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Exterior Companions to Hot Jupiters Orbiting Cool Stars Are Coplanar

Becker, Juliette C. and Vanderburg, Andrew and Adams, Fred C. and Khain, Tali and Bryan, Marta (2017) Exterior Companions to Hot Jupiters Orbiting Cool Stars Are Coplanar. Astronomical Journal, 154 (6). Art. No. 230. ISSN 1538-3881. doi:10.3847/1538-3881/aa9176.

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The existence of hot Jupiters has challenged theories of planetary formation since the first extrasolar planets were detected. Giant planets are generally believed to form far from their host stars, where volatile materials like water exist in their solid phase, making it easier for giant planet cores to accumulate. Several mechanisms have been proposed to explain how giant planets can migrate inward from their birth sites to short-period orbits. One such mechanism, called Kozai–Lidov migration, requires the presence of distant companions in orbits inclined by more than ~40° with respect to the plane of the hot Jupiter's orbit. The high occurrence rate of wide companions in hot-Jupiter systems lends support to this theory for migration. However, the exact orbital inclinations of these detected planetary and stellar companions is not known, so it is not clear whether the mutual inclination of these companions is large enough for the Kozai–Lidov process to operate. This paper shows that in systems orbiting cool stars with convective outer layers, the orbits of most wide planetary companions to hot Jupiters must be well aligned with the orbits of the hot Jupiters and the spins of the host stars. For a variety of possible distributions for the inclination of the companion, the width of the distribution must be less than ~20° to recreate the observations with good fidelity. As a result, the companion orbits are likely well aligned with those of the hot Jupiters, and the Kozai–Lidov mechanism does not enforce migration in these systems.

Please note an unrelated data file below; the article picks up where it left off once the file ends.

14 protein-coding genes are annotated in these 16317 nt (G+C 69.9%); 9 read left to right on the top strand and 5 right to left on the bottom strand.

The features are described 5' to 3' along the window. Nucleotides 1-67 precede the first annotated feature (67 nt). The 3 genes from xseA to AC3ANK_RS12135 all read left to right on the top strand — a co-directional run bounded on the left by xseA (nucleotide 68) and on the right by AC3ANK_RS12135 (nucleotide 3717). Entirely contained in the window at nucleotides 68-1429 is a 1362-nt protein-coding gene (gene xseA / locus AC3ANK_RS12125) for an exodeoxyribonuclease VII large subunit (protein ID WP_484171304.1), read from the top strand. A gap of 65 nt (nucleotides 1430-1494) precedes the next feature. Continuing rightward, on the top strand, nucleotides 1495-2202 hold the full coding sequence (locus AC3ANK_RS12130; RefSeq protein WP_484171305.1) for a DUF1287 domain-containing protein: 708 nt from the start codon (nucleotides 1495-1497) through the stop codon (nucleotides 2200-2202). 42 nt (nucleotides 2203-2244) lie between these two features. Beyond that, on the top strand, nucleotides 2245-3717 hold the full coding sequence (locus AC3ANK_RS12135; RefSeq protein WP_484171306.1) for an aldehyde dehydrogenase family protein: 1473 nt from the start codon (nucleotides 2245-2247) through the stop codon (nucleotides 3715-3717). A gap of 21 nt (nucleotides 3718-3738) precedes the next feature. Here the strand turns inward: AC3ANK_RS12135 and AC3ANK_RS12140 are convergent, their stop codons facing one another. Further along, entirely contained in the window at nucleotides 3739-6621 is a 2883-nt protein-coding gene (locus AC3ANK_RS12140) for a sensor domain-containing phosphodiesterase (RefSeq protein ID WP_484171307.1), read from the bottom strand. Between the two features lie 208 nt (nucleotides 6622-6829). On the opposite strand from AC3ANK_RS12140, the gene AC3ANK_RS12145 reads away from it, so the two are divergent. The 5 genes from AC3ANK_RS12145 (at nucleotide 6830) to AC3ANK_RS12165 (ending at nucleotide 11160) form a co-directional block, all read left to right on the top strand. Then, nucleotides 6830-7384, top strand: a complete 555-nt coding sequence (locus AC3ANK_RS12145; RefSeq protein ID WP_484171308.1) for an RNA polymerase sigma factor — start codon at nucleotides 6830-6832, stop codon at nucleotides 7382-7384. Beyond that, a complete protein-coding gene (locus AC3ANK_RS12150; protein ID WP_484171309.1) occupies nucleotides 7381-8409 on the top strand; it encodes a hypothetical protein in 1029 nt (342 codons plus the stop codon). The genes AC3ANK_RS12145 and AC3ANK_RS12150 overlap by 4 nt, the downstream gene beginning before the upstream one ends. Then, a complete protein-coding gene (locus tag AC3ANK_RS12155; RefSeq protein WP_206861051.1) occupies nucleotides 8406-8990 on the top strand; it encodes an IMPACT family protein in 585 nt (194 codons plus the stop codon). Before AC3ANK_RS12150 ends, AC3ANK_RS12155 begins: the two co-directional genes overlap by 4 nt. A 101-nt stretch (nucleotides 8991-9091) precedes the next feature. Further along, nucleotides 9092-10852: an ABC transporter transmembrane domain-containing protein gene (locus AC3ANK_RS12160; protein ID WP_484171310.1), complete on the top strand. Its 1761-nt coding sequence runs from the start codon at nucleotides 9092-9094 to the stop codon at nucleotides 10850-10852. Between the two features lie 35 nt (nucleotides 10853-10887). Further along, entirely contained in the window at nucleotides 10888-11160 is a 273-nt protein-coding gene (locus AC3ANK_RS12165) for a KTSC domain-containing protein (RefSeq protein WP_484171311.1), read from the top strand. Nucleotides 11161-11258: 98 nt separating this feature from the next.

Item Type:Article
Related URLs:
URLURL TypeDescription Paper
Becker, Juliette C.0000-0002-7733-4522
Vanderburg, Andrew0000-0001-7246-5438
Adams, Fred C.0000-0002-8167-1767
Khain, Tali0000-0001-7721-6457
Bryan, Marta0000-0002-6076-5967
Additional Information:© 2017 The American Astronomical Society. Received 2017 August 19; revised 2017 October 2; accepted 2017 October 3; published 2017 November 16. We thank Gongjie Li, Heather Knutson, Josh Winn, Ben Montet, Danielle Piskorz, Sarah Millholland, Clara Eng, and Iryna Butsky for useful conversations. We also thank Michael Dieterle for visualization suggestions, and thank the referee, Chris Spalding, for prompt and useful feedback. J.C.B. and A.V. are supported by the NSF Graduate Research Fellowship grant Nos. DGE 1256260 and 1144152, respectively. This work was performed in part under contract with the California Institute of Technology (Caltech)/Jet Propulsion Laboratory (JPL) funded by NASA through the Sagan Fellowship Program executed by the NASA Exoplanet Science Institute. This work used both the Extreme Science and Engineering Discovery Environment (XSEDE; NSF grant number ACI-1053575) and resources provided by the Open Science Grid, which is supported by the National Science Foundation and the U.S. Department of Energy's Office of Science.
Funding AgencyGrant Number
NSF Graduate Research FellowshipDGE-1256260
NSF Graduate Research FellowshipDGE-1144152
Department of Energy (DOE)UNSPECIFIED
Subject Keywords:planets and satellites: dynamical evolution and stability – planets and satellites: gaseous planets
Issue or Number:6
Record Number:CaltechAUTHORS:20171130-095341167
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Official Citation:Juliette C. Becker et al 2017 AJ 154 230
Usage Policy:No commercial reproduction, distribution, display or performance rights in this work are provided.
ID Code:83591
Deposited By: Tony Diaz
Deposited On:30 Nov 2017 18:09
Last Modified:15 Nov 2021 20:12

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